Interest rates rise 'expected' by North East

The Bank of England yesterday voted to raise interest rates by a quarter of a percentage point to 5.5%, which takes the cost of borrowing to its highest level since 2001. The decision was greeted with notes of caution and concern by commentators in the North East.

CBI Regional Director Sarah Green said: “It is encouraging that wage increases appear to be restrained despite earlier fears. While we fully accept the need for today’s rate rise, we see no reason for a further increase at present, as the impact of the one per cent increase in rates since last August should be sufficient to keep inflation pressures into 2008 under control.”

Paul Woolston, senior partner of PricewaterhouseCoopers LLP, Newcastle, said: “It was pretty much inevitable that the increase would come this month. “Looking ahead, the impact of rising energy prices on inflationary pressure is set to diminish with most major UK suppliers making significant price cuts. The base rate is now at its highest point for six years and this may be just enough to curb inflationary pressure without compromising economic growth – a further jump too soon could prove to be a costly mistake.”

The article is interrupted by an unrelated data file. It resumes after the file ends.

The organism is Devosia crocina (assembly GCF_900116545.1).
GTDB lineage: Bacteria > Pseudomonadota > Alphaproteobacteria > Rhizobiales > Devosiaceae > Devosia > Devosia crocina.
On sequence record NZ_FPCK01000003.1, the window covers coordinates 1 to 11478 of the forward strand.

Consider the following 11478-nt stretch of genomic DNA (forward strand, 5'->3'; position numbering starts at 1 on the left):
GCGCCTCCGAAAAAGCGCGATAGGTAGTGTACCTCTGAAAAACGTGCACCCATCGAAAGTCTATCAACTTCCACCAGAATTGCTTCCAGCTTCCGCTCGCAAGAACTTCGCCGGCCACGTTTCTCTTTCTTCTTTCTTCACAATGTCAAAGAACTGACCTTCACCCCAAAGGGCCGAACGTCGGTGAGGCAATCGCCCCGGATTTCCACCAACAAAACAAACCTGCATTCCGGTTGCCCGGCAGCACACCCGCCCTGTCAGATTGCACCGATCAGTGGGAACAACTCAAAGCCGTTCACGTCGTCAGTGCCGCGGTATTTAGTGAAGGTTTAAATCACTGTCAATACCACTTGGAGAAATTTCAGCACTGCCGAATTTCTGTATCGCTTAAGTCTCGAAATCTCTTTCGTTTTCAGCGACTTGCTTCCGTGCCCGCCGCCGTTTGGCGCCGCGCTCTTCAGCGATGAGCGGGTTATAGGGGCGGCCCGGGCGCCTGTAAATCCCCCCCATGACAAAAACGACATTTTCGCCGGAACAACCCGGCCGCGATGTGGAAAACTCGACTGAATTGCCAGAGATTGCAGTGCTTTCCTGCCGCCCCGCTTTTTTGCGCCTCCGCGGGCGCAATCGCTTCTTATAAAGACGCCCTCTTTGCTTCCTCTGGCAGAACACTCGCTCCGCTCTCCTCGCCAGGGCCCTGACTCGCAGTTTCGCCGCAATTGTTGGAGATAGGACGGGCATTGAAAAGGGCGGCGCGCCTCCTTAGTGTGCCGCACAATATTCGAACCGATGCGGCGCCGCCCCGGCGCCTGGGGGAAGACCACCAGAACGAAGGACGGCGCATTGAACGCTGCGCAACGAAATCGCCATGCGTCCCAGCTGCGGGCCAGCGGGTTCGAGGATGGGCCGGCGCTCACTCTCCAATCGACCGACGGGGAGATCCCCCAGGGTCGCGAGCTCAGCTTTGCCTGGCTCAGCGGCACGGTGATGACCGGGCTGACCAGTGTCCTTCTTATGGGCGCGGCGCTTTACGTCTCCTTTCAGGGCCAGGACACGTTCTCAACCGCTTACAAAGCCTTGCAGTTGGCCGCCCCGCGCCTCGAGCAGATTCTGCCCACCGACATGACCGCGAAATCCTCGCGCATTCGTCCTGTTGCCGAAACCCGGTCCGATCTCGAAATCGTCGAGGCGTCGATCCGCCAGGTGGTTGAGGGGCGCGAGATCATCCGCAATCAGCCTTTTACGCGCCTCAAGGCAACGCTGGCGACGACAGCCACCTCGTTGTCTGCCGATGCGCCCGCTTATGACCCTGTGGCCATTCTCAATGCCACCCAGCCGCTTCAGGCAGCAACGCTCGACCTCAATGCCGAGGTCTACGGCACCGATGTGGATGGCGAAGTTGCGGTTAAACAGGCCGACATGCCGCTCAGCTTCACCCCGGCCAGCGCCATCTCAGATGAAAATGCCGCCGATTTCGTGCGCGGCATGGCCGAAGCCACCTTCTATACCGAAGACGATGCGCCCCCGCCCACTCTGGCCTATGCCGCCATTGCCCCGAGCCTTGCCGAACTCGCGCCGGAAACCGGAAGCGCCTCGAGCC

Richard Bottomley of KPMG, North East Chamber of Commerce vice-president, said: “After the Bank of England was forced to write a letter to the Chancellor last month explaining why inflation had broken 3%, this rates rise became inevitable. “NECC’s snap survey of members earlier this week showed how potentially problematic this rise could be with 77% of respondents saying the increase will threaten future investment plans and a third saying it is likely to have an impact on employment. Tweaking interest rates to keep inflation on an even keel is fine, but it is proving not to be a ‘one size fits all’ approach, and we are very concerned about the impact these increases are having on an otherwise buoyant North East economy.”

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